The restaurant and hotel, which, together with a large function space, overlook a sizeable swimming pool, are resignedly traditional. The interiors are elegantly conceived, light-filled, grand spaces. Any absence of cutting-edge design in the hotel is compensated by generous room sizes and balconies with tranquil views. This, I’m guessing, is the way Signora Bruna likes it, the way it was created with Vittorio, and as with everything else around her, it all works exceptionally well.

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da vittorio restaurant interiors
The interiors are elegantly conceived, light-filled, grand spaces / ©La Vittorio

This expansive private estate which looks as if it might be the headquarters of some secretive Bacchanalian cult, contains its own vineyard, a capacious wine cellar, tennis courts, lakes, and a helipad, from where guests are whisked to the reception desk in minutes. The recently constructed vertical farm, a million-dollar venture, sits somewhat incongruously, in full view of the main building like a giant sci-fi cabin.

I’m not sure what Mamma Bruna makes of it, but Chiccoloves how its high-tech hydroponic, fertilizer-free systems produce copious quantities of premium quality herbs and salads. Whilst the jury’s out on vertical farms’ sustainability claims, due to their energy consumption, the jury might need to sample Chicco’s basil and tomato salad before arriving at any hasty verdicts.

Da Vittorio’s expanding empire

As one of the most family-oriented of family restaurants, Da Vittorio is ideally suited to that larger global family of Relais & Chateaux independently owned properties, of which it’s been part for nearly two decades. The tendency to remain rooted in Bergamo, however, where, alone, the company headcount now nudges 250, is gradually being usurped by a more defined global imprint.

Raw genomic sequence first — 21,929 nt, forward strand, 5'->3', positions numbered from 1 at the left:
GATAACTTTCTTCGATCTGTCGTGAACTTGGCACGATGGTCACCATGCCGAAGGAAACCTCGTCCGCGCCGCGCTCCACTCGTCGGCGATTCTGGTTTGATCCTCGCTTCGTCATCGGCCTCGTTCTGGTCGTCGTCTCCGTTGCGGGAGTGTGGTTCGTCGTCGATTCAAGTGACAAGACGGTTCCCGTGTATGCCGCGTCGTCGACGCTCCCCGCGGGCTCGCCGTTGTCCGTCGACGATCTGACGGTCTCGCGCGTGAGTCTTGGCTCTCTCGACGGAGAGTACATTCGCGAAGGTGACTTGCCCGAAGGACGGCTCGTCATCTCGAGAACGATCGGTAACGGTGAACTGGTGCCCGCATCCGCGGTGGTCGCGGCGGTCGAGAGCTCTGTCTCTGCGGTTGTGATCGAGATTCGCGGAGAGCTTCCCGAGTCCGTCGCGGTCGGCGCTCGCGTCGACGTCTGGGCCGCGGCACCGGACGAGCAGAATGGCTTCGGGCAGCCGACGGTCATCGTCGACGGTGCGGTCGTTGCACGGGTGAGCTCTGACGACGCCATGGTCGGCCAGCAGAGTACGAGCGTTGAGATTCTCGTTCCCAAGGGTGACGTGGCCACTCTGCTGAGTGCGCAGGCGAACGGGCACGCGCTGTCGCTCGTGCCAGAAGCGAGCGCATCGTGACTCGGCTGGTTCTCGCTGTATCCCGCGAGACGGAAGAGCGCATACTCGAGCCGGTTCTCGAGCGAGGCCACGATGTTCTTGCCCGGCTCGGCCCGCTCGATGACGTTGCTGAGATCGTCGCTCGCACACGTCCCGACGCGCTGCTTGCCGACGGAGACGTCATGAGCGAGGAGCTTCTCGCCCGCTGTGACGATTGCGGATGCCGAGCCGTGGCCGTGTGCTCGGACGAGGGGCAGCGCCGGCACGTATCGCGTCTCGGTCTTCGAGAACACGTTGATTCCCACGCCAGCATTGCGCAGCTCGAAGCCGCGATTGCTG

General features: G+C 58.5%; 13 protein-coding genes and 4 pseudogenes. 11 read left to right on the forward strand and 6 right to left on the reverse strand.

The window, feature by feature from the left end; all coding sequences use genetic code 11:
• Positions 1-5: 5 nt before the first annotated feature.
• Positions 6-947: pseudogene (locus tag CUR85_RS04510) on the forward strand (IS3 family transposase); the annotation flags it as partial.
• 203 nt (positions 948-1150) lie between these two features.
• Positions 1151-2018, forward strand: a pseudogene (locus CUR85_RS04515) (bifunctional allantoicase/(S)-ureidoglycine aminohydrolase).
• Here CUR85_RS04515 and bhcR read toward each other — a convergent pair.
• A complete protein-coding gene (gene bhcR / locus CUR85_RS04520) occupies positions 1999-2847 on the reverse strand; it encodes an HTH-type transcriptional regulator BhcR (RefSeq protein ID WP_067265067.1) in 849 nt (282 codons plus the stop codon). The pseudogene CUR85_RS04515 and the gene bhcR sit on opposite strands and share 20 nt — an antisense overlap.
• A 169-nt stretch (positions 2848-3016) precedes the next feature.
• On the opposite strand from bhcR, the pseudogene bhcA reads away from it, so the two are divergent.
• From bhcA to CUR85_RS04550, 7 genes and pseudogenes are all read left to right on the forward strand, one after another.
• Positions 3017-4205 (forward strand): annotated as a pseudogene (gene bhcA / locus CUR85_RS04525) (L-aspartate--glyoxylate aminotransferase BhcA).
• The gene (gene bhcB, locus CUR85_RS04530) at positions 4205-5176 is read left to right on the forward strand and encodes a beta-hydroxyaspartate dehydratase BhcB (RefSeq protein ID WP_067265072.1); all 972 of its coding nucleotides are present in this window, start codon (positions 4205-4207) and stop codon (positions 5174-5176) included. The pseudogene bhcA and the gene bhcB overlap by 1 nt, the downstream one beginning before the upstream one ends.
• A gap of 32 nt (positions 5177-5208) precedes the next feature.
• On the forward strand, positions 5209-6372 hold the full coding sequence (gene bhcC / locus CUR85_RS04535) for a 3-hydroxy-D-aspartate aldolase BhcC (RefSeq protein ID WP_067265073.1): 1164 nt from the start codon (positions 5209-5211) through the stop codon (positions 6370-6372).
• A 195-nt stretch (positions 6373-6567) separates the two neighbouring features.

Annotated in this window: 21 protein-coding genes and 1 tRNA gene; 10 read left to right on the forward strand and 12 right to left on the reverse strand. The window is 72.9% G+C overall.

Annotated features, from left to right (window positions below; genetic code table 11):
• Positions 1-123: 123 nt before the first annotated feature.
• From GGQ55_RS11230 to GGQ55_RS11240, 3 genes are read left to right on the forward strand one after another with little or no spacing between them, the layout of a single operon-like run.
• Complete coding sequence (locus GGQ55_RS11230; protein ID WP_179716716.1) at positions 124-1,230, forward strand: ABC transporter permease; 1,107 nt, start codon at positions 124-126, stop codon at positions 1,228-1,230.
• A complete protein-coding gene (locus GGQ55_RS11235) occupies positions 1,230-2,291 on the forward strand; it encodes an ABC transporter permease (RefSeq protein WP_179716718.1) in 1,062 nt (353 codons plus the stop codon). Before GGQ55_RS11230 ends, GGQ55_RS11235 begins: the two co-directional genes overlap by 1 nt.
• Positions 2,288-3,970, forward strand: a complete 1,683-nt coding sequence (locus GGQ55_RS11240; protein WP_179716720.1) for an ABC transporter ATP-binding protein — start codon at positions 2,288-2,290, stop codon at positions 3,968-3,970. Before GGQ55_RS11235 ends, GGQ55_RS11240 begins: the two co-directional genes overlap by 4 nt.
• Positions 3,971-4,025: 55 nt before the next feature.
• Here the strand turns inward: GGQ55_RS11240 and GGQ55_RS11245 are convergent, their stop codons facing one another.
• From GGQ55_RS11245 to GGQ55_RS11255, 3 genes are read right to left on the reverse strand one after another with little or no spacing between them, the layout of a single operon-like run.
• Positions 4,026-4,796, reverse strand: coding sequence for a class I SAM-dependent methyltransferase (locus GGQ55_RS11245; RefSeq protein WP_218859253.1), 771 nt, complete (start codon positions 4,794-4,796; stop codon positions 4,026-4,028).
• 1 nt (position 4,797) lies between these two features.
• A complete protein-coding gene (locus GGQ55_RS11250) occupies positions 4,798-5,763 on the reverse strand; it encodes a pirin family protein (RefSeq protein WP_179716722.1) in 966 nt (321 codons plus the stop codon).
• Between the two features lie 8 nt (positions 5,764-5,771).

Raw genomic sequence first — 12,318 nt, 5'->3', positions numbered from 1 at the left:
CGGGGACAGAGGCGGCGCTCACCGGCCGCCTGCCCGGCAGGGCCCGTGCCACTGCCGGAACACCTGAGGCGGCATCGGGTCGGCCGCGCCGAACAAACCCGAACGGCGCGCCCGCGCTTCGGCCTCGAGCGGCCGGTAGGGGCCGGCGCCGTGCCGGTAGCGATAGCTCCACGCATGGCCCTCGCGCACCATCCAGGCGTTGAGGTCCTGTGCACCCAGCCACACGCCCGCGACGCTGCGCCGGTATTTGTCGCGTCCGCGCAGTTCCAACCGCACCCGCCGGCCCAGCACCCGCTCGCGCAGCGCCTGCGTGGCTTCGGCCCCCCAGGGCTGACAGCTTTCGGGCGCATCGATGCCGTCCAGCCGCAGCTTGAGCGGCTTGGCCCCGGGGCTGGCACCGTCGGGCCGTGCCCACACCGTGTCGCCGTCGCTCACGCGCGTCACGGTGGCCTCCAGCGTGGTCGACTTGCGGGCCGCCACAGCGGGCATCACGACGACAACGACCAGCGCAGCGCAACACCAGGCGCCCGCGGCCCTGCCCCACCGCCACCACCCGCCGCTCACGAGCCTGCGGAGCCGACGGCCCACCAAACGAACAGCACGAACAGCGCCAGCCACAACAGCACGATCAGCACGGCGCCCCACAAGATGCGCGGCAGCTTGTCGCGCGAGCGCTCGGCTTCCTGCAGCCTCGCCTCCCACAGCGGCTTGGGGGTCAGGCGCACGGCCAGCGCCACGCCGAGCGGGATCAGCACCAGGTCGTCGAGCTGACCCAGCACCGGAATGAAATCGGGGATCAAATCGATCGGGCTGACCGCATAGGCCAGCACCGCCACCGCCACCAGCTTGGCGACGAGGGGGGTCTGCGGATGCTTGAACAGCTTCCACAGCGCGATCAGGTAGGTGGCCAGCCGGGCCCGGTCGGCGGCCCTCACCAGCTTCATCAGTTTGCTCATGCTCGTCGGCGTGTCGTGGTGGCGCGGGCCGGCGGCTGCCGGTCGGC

In 2012, Da Vittorio St Moritz opened in the exclusive Swiss ski resort under executive chef Paola Rota, husband of Chicco and Bobo’s sister, Rosella, who manages Brusaporto. By 2014 it had a Michelin star, by 2020, a second, and is now widely perceived as the finest Italian restaurant in Switzerland. In 2019, Da Vittorio Shanghai debuted, earning an immediate Michelin star, followed by a second the following year.

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restaurant la vittorio
The restaurant and hotel, which, together with a large function space, overlook a sizeable swimming pool, are resignedly traditional / ©La Vittorio

It was recently voted the number one Italian restaurant outside Italy, narrowly beating Toronto’s Don Alfonso 1980 and Fiola in Washington DC. In 2022, Da Vittorio Saigon opened, albeit too soon for the inaugural 2023 Vietnamese Michelin Guide. There are also casual dining concepts: DaV in Milan and Portofino, together with a long-established outside catering operation, invariably with Chicco or Bobo performing superstars in a gastronomic rock band on tour.

In the next village to Brusaporto I meet a man who, with steadfast seriousness, describes his life as the quest for the perfect chocolate. Davide Comaschi oversees the busy DaV Pastry Lab, an artisanal productional facility creating pastries, desserts and chocolates for the restaurants; Cavour 1880, the Cerea’s café in Bergamo’s historic centre; and other outlets. A former winner of the World Chocolate Masters, a kind of Academy Awards for the sweet-toothed, Davide’s obsessive dedication to his craft constitutes yet another cog in a finely tuned culinary machine.

Commenting on the 2017 dinner the Cereas prepared for Barack Obama (whose guests included a couple of former Italian prime ministers along with Donatella Versace), Chicco not only referenced the pleasure and the privilege, but also how proud their father would have been. It’s abundantly clear that Vittorio isn’t just the name above the door; in so many ways, he’s still in there. I wish I was!

La Vittorio, Via Cantalupa, 17, 24060 Brusaporto, Italy,